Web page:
Michael McFadyen's Scuba Diving Web Site
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About Me
My Diving
Web Links - Dive Clubs
St George Scuba Club
Some of my Best Photos
Contact Me

Dive Sites
Sydney Reef Dive Sites
Sydney Shipwrecks
Sydney Dive Visibility, Swell and Temps
Kelly Talking on ABC Sydney about Shipwrecks
NSW Dive Sites
Sydney Shipwreck Summary
NSW Shipwreck GPS/Marks
Australian Dive Sites
Overseas Dive Sites
Aircraft I have Dived
Old Bottles
Free Shipwreck Books

Dive Related Equipment
Shearwater Predator and Heinrichs Weikamp OSTC 2N
Uwatec Aladin Dive Computers
Apollo AV1 Underwater Scooter
Bauer Compressor
DIY Oxygen Stick - Nitrox
GoPro HD Hero Video Camera
My Camera Setup
Purchase of New Dive Boat
My Dive Boat - Mak Cat
My Old Dive Boat - Le Scat
My Dive Gear
GPS and Diving
Make Your Own Car Tank Rack

Marine Life
Rarer Sydney Marine Life
Bare Island Pygmy Pipe Horses
Bare Island Sea Horses
Bare Island Nudibranchs
Bare Island Marine Life
Encounter with Southern Right Whale and Calf

Other Dive Info
How Weather Affects Diving in Sydney
Visibility and Wave Averages in Sydney
Waves and Diving
Diving Weather and Sea Conditions
Tide Tables
Dive Accidents and Incidents
Dive Book Reviews
Site Map
Noel Hitchins 1951-2005
Lloyd Bridges - Mike Nelson in Sea Hunt
My Yachting Adventures
Below is a list of links to the main pages about my yacht, Catlypso and My Yachting Adventures:
  • Purchase of Catlypso
  • Details about Catlypso
  • Cleaning/Repairing Catlypso
  • My Yachting Adventures.
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    Michael's 4WD Trips
    Click here for a list of my Four Wheel Drive and Camping Trips.
    Home Brewing
    Click here for an article about Home Brewing.
    Sydney Dive Site Hints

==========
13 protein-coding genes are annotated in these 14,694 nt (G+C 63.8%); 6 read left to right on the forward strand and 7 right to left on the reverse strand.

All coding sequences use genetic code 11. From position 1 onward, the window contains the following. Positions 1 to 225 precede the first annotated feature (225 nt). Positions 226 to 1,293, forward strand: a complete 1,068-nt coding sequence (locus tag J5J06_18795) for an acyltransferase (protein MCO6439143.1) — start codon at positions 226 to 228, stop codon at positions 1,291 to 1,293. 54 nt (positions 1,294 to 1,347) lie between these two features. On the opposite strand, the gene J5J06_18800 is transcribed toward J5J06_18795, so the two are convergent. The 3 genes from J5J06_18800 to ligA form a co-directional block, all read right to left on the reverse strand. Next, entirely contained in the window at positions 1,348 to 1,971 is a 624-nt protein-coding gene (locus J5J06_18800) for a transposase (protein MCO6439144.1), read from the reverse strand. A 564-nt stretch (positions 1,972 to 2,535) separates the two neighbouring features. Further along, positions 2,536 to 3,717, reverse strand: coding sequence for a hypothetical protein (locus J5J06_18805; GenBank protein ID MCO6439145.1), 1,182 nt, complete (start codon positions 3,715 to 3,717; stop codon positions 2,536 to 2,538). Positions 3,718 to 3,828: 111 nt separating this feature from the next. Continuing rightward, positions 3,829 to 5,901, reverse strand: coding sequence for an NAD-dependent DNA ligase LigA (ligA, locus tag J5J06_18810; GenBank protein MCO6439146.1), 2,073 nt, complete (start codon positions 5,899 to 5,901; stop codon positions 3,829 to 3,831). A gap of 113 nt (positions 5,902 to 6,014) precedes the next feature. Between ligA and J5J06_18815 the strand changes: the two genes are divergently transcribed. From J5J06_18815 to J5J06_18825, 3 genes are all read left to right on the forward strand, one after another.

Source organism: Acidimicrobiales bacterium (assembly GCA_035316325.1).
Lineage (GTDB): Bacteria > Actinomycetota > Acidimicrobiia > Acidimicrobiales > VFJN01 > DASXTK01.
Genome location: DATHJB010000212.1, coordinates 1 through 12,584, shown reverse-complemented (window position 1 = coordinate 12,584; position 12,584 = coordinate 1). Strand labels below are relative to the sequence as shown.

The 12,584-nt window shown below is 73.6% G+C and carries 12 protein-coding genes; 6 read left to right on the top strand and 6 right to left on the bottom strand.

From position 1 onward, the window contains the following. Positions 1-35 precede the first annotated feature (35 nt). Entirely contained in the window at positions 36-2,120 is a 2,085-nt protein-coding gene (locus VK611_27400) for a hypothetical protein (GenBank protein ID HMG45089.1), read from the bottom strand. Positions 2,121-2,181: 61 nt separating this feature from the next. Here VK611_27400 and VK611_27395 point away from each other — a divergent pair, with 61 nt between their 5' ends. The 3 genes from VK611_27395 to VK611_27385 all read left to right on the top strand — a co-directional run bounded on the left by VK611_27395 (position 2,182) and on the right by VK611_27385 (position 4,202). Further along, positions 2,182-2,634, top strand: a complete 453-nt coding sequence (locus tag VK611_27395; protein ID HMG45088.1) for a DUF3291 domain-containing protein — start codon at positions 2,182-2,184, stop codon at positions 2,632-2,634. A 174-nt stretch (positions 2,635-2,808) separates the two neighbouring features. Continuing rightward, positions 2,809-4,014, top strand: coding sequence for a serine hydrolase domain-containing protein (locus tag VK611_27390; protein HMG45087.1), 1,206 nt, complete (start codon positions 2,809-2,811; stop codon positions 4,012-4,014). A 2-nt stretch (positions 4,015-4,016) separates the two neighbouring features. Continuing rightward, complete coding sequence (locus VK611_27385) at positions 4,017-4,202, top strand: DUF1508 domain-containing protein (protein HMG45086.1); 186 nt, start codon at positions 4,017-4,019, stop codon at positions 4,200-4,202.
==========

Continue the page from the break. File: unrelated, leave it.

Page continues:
"Shiprock is a fantastic dive with prolific fishlife at most times"
    Bottle and Glass Point
    Michael McFadyen's Scuba Diving - Bottle and Glass Point
    Bottle and Glass Point
    Bottle and Glass Point - the entry point is the right side of the beach - note the reef clearly visible off the shore
    The southern side of Sydney Harbour has many more accessible dive sites than the northern side. This is many because a lot of the northern side is (or at least was till recently) under the control of the defence forces. This severely limited access and even today where some of these areas have returned to civilian control, there is no way to access most bits.

    Nielsen Park Beach is one of two really good beaches on the southern side. The other, Camp Cove, has two dive sites (Camp Coveand Green Point). Nielsen Park is part of Sydney Harbour National Park. I have dived both ends of the beach and while not the greatest dive sites, they are worth a go when the seas are too rough to dive the open ocean or places like Bare Island. They are also not too bad as a night dive.

    The eastern end of the beach is called Bottle and Glass Point (it is also known as Vaucluse Point) and the western end is Steel Point. Travel to Greycliffe Avenue, Vaucluse, via Vaucluse Road. Park near the corner with Coolong Road. The aim is to enter the water from the eastern end of Nielsen Park Beach. Note that in Summer it is almost impossible to get a parking spot here, even early in the evening.

    Gear up and walk through the park to the beach. Enter the water and drop to the bottom. Head north for about 40 metres following the reef edge. The reef now turns to the north-east and stays this way for quite a long time. The reef is composed of an almost solid section of reef with some small rocks. There is a bit of sponge life and a lot of kelp. The depth here is only about 5 to 8 metres (from memory - it is a long time since I dived here).

    When you reach the end of the reef and it turns sharply to the right, head back to your entry point. If the net at Neilsen Park is in place (it is removed during Winter), examine it for sea horses.

    An alternative would be to follow the reef to the east till you round the point (underwater it is far to the east of the land point - see the photo above) and then back to the south-south-west and then south.

    This will bring you back to the end of Coolong Road. You can exit here and walk the short distance back to the car.

    On this dive you will see the normal sealife for Sydney Harbour. This includes luderick, yellowtail, sweep, one-spot pullers, seapike, flathead and more. Worth a dive every couple of years.

    Copyright © Michael McFadyen 1990 to 2024
    Non-commercial use of an article or photograph is permitted with appropriate URL reference to this site.
    Dive shops, dive operators, publications and government departments cannot use anything without first seeking and receiving approval from Michael McFadyen.
    This web site has been wholly thought up, designed, constructed and funded for almost 30 years by Michael McFadyen without any help from the Australian Dive Industry.
    Website created 1996!